Georgison v. GeorgisonAnnotate this Case
MINNIE C. GEORGISON, Respondent, v. GEORGE GEORGISON, Defendant; HELEN GEORGISON, as Executrix, etc., Appellant.
Crist, Stafford & Peters and John M. Brenner for Appellant.
Forrest E. Macomber and Gordon J. Aulik for Respondent.
On January 26, 1924, plaintiff obtained an interlocutory decree of divorce from George Georgison which ordered him to pay her $6.00 a week for her support and $6.00 a week for the support of their minor son, and these provisions were incorporated in the final judgment which was entered on February 2, 1925. Georgison died in May 1952, and in November plaintiff moved for leave to file a claim against his estate for unpaid alimony which accrued prior to plaintiff's remarriage in February 1925, and for the unpaid balance of support payments which became due before the son reached his majority in March 1944. After a hearing the motion was granted, and Georgison's executrix, his second wife, has appealed.
During February 1924 plaintiff caused Georgison to be confined in the San Joaquin County Jail for failure to pay support. Shortly thereafter Georgison left for Europe, where he remained for approximately one year before returning to the United States. Plaintiff made numerous attempts to locate him but was unable to do so until 1939, at which time he told her that he could only afford to give her $15 a month. Georgison paid plaintiff at that rate until 1941 when he discontinued making any payments.
Georgison and his second wife were living in San Francisco in 1940, and plaintiff heard that they had four houses there. She asked her attorney to make an investigation, and he reported that he could not locate any property in Georgison's name. Plaintiff telephoned Georgison at least two or three times a year from 1941 until he became seriously ill in December 1950, asking him to pay her something on account of his obligation, and he always told her that he was unable to work and that he "had nothing." In 1948 Georgison moved to Sunnyvale and lived there on property owned jointly by himself and his second wife but which appeared of record in the name of Mihaljevic. There was evidence that Georgison used several aliases, including Mihaljevic, Engleson and Wilson, and it may be inferred that he did so for the purpose of concealing property from plaintiff.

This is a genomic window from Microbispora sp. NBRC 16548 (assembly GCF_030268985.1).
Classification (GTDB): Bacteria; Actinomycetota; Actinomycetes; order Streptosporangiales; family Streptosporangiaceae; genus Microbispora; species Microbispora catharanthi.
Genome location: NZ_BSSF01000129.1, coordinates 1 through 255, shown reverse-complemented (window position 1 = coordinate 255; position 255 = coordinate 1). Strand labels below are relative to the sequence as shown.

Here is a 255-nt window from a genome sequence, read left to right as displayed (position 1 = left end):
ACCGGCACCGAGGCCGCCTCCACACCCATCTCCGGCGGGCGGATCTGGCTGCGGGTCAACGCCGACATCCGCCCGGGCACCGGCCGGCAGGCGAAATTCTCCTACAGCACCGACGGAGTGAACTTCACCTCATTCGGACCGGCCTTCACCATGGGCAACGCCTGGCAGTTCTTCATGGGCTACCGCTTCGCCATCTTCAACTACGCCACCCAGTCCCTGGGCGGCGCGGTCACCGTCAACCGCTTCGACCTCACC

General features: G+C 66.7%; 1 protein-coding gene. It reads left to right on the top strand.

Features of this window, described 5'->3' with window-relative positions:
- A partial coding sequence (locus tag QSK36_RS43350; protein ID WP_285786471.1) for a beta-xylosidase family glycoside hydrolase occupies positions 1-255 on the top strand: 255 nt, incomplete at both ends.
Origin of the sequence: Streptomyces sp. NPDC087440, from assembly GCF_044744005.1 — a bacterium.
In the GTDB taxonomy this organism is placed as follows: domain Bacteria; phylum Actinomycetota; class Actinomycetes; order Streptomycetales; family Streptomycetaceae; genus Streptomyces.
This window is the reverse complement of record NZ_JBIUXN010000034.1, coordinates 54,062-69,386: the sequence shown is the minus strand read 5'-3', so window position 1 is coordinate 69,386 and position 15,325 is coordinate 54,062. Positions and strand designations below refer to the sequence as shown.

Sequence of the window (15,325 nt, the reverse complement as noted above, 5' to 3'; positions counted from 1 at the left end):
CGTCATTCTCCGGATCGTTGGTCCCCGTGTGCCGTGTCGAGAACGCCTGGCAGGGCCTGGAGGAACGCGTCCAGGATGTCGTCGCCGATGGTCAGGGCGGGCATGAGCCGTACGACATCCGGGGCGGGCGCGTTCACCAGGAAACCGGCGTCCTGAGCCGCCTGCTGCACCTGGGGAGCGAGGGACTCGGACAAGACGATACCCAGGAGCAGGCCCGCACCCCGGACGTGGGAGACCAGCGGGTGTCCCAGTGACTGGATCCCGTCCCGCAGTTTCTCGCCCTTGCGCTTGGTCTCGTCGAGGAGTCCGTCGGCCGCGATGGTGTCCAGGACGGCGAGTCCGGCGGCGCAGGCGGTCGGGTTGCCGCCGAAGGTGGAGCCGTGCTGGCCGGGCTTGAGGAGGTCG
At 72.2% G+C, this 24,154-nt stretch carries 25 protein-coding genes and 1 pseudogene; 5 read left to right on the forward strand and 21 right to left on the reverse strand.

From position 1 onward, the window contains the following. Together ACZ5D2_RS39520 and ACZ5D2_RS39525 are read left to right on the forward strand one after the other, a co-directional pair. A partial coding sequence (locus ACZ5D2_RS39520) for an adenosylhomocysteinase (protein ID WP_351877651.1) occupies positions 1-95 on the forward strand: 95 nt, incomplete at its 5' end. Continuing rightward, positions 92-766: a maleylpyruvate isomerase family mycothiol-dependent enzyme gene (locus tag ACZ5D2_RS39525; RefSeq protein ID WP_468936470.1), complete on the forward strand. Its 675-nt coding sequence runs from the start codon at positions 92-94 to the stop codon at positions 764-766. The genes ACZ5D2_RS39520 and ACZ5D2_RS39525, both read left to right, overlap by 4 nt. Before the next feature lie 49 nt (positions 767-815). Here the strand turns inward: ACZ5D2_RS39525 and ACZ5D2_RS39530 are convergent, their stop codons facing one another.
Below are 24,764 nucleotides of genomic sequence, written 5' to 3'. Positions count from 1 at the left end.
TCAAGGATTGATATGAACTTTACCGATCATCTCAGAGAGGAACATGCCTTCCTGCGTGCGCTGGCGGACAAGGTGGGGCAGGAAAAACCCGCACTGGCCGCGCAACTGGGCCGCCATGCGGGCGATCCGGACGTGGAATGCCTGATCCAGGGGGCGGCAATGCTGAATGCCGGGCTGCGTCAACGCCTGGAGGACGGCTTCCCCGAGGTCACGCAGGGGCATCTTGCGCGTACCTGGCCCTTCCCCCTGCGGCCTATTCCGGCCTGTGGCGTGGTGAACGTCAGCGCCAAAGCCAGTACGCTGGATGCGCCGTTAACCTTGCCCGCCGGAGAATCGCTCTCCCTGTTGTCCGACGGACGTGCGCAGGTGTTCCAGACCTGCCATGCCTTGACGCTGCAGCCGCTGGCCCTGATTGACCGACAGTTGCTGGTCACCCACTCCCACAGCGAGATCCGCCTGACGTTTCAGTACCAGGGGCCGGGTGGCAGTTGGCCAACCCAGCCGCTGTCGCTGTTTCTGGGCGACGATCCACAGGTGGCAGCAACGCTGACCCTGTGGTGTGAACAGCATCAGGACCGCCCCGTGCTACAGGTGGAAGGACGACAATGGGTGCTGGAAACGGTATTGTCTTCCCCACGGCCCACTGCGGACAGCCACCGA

Section 685 of the Code of Civil Procedure fn. * provides in [43 Cal. 2d 552] effect that a judgment creditor may be granted leave to enforce his judgment after the lapse of five years from its entry upon proof of the reasons for his failure to do so within the five year period.  Under this section the creditor may be permitted to present a claim against a deceased debtor's estate upon a showing that he exercised due diligence in attempting to locate property owned by the debtor. (Lohman v. Lohman, 29 Cal. 2d 144, 148-149 [173 P.2d 657].)  Whether or not a creditor has exercised such diligence is for the trial court to determine, and its decision will not be disturbed on appeal in the absence of a clear abuse of discretion. (Di Corpo v. Di Corpo, 33 Cal. 2d 195, 200 [200 P.2d 529]; John P. Mills Organization, Inc. v. Shawmut Corp., 29 Cal. 2d 863, 865 [179 P.2d 570].)  There is no claim that there was lack of diligence prior to 1939 when plaintiff was finally successful in locating Georgison, and the trial court could conclude that in view of all the circumstances plaintiff used reasonable diligence after that date as well as before. We find no abuse of discretion.
The order is affirmed.
Shenk, J., Edmonds, J., Carter, J., Traynor, J., Schauer, J., and Spence, J., concurred.
FN *. Section 685 of the Code of Civil Procedure provides, in part: "In all cases the judgment may be enforced or carried into execution after the lapse of five years from the date of its entry, by leave of the court, upon motion, and after due notice to the judgment debtor accompanied by an affidavit or affidavits setting forth the reasons for failure to proceed in compliance with the provisions of section 681 of this code. The failure to set forth such reasons as shall, in the discretion of the court, be sufficient, shall be ground for the denial of the motion." Section 681 provides for issuance of execution as a matter of right within five years from the time of entry.